"Corporations are people" said Mitt Romney. He was more right than he knew, because two new NBER papers by Christopher Parsons and colleagues show that companies are like people, in the sense that they are prone to peer effects:
We find that a firm's tendency to engage in financial misconduct increases with the misconduct rates of neighboring firms. This appears to be caused by peer effects, rather than exogenous shocks like regional variation in enforcement. Effects are stronger among firms of comparable size, and among CEOs of similar age.
In this sense, firms are just like ordinary people in that they are more likely to commit crimes if their peers do. This might be one reason why so many banks were involved in fixing Libor and in mis-selling PPI.
We find that a firm's investment is highly sensitive to the investments of other firms headquartered nearby, even those in very different industries...
We, of course, cannot rule out the possibility that area co-movements arise because of irrational herding, which would be the case if managers put too much weight on the beliefs of their neighbors.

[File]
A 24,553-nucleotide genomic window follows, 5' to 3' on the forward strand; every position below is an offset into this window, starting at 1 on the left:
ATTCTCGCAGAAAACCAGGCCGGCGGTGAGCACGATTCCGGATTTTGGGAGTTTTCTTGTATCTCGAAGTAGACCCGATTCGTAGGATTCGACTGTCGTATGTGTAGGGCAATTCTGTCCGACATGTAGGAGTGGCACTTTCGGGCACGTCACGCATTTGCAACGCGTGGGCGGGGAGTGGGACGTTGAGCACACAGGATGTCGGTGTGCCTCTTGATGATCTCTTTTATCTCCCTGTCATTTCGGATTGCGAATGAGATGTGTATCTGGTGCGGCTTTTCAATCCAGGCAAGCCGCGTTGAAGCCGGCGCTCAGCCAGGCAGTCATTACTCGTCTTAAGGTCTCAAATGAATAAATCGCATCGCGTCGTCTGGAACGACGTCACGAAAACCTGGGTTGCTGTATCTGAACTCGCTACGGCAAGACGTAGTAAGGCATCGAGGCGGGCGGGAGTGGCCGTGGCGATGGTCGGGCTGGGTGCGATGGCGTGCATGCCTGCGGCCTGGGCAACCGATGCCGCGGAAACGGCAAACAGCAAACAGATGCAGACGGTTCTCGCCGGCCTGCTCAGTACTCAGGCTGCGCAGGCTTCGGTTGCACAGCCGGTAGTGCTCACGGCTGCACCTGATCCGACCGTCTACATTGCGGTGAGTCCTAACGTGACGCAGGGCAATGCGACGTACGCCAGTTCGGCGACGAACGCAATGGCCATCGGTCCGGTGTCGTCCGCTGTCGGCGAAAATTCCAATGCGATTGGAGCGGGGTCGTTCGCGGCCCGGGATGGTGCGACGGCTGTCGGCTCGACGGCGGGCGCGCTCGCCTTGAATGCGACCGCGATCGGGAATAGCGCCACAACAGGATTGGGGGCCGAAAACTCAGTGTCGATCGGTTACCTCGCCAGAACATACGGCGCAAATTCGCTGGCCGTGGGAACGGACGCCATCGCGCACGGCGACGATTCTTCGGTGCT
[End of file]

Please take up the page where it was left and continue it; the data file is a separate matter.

There is, I suspect, an important political point here. There's a tendency to defer to "business leaders" as if they have superior insight into the economy; how often are they uncritically interviewed on the Today programme, for example? Such deference is misplaced. Rosewell and Ormerod have shown that "bosses have very limited capacities to acquire knowledge about the true impact of their strategies." And Charles Lee and Salman Arif have shown that higher capital spending leads to disappointing profits, consistent with it being driven by sentiment rather than a rational assessment of profitable projects. We should read Parsons' research in this tradition. It suggests that corporate bosses are not wise and rational leaders but are instead as easily led as impressionable teenagers.
So, why are we paying them so much?